Not a normal conference, the day’s agenda will include a description of the initiative’s strategy and theory of change, crafted inputs from experienced practitioners, stories by participants from diverse traditions and locations, frank conversation about the emotional and spiritual challenges and opportunities involved in fostering behavior change, and in-depth discussion and reflection on how best to empower people to make and keep sustainable living commitments.Access the live stream here. If you can make it to this meeting in person, please register here.

  2. We are inviting signatures from Sangha members and all practitioners in our communities to sign on to the statement associated with this initiative.
  3. Those of you at the Bonn meeting are invited to join the procession that will deliver the statement by foot and by bicycle. 50 bicycles or more are planned to symbolize our commitment to putting our shared beliefs into action for Earth.  We will depart from a Bonn house of worship close to the COP venue, with banners and flags showcasing the colorful diversity of our spiritual and faith traditions.  All are welcome!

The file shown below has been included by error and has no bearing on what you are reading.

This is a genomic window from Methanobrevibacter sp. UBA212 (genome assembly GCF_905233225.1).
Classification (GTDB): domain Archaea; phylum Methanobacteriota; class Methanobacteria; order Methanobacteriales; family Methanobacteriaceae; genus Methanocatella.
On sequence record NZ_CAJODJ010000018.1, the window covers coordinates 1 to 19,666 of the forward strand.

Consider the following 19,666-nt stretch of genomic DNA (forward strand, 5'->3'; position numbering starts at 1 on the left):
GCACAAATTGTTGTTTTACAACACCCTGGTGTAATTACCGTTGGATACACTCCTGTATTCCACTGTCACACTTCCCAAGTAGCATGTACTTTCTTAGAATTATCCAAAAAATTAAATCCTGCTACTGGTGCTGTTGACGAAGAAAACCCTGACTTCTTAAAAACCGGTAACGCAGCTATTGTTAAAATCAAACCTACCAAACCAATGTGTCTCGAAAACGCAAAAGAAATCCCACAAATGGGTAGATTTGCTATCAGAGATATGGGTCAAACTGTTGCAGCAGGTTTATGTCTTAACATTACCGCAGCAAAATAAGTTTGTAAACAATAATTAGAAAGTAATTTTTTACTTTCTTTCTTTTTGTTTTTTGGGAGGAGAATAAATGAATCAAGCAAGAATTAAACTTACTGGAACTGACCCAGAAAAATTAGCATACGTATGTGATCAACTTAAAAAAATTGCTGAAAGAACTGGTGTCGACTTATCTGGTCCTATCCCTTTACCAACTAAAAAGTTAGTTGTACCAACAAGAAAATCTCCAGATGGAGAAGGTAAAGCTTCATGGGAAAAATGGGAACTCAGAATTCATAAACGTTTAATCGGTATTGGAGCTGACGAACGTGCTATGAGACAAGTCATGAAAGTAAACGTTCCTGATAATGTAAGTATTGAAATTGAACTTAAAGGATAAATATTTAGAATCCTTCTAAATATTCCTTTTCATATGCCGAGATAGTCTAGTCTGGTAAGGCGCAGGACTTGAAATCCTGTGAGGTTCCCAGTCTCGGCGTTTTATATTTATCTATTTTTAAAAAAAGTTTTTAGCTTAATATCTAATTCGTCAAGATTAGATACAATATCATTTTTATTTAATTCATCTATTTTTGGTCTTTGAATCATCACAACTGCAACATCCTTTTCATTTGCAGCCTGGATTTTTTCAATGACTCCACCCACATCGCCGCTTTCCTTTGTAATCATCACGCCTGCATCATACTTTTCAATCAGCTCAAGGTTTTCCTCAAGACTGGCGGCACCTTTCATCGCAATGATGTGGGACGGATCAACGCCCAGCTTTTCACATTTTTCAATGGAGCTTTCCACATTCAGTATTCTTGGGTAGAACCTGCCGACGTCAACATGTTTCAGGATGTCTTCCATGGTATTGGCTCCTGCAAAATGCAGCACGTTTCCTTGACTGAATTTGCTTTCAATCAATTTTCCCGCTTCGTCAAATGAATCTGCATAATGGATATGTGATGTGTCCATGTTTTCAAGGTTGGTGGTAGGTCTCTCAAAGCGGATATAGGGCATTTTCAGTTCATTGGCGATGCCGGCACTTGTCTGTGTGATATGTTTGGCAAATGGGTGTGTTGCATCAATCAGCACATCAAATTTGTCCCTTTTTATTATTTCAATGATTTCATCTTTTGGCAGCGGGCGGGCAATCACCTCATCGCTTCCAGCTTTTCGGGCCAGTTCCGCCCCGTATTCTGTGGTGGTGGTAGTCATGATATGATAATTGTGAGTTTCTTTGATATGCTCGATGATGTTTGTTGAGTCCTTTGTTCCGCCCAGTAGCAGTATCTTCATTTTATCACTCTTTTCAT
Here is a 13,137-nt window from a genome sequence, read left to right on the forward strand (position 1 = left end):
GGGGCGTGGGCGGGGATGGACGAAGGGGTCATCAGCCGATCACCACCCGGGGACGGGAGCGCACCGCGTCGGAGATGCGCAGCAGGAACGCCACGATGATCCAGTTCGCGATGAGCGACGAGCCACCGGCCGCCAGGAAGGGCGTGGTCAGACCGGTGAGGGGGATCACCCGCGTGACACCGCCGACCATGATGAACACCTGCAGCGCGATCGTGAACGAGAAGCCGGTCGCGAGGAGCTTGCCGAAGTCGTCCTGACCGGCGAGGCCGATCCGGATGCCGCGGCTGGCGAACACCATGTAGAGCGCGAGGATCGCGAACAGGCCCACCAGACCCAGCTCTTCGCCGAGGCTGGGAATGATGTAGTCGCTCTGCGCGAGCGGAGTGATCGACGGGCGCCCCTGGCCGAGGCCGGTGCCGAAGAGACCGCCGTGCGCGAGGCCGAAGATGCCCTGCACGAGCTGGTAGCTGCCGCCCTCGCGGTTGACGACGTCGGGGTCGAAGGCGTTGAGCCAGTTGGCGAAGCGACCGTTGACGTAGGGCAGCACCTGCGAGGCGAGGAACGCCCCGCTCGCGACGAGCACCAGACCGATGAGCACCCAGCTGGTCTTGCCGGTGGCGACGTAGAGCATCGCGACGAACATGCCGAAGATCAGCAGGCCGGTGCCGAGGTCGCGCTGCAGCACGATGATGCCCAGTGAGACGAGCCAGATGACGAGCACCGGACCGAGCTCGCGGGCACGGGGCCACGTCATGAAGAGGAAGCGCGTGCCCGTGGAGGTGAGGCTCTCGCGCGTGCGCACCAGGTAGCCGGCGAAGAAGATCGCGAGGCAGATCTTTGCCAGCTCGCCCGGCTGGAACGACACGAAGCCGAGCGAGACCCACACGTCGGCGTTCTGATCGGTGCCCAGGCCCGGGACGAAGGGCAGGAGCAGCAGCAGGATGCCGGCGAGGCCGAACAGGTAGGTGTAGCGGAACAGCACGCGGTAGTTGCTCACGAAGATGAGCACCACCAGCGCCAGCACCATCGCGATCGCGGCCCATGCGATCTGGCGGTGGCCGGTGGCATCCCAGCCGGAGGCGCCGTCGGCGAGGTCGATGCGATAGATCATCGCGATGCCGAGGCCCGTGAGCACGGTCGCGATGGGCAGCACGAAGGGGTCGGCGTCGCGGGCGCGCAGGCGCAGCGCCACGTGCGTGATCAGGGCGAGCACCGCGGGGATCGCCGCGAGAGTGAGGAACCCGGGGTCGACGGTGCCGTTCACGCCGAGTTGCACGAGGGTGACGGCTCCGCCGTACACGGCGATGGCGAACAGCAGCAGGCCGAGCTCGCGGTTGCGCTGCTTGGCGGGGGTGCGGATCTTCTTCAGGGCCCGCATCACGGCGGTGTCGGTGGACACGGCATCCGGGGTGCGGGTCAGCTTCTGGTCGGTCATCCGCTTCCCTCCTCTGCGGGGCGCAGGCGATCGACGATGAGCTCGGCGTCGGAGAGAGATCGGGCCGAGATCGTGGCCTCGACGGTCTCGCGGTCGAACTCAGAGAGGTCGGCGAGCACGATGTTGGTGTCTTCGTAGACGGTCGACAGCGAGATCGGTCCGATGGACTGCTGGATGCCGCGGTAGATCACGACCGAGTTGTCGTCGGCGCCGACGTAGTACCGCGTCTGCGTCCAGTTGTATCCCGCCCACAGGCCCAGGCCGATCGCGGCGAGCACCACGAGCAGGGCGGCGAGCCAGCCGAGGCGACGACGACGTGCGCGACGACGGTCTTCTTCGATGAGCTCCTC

4. Finally, in the first part of 2018, One Earth Sangha will be hosting several online meetings to consider, inform and, as appropriate, plan our role in this initiative within our Buddhist and mindfulness communities. We really want to hear from you! Register your interest in those conversations here. We’ll be sending out dates and other details in the coming months.

Justification for this Initiative

TruthOut has an excellent article on the false dichotomy of systems versus lifestyle change.

Earlier this year when the US administration under Donald Trump withdrew from the Paris accords, the global movement to prevent catastrophic global climate change took a serious hit. Yet in defiant response, a broad coalition of US political, business and social leaders have meaningfully declared, by deepening and extending their own commitments to reduce emissions, “We’re Still In.” While born of difficult conditions, this movement represents an important shift away from undue reliance on political leadership and towards our collective responsibility. We are recognizing that we all have an important part to play. We are sensing our collective power.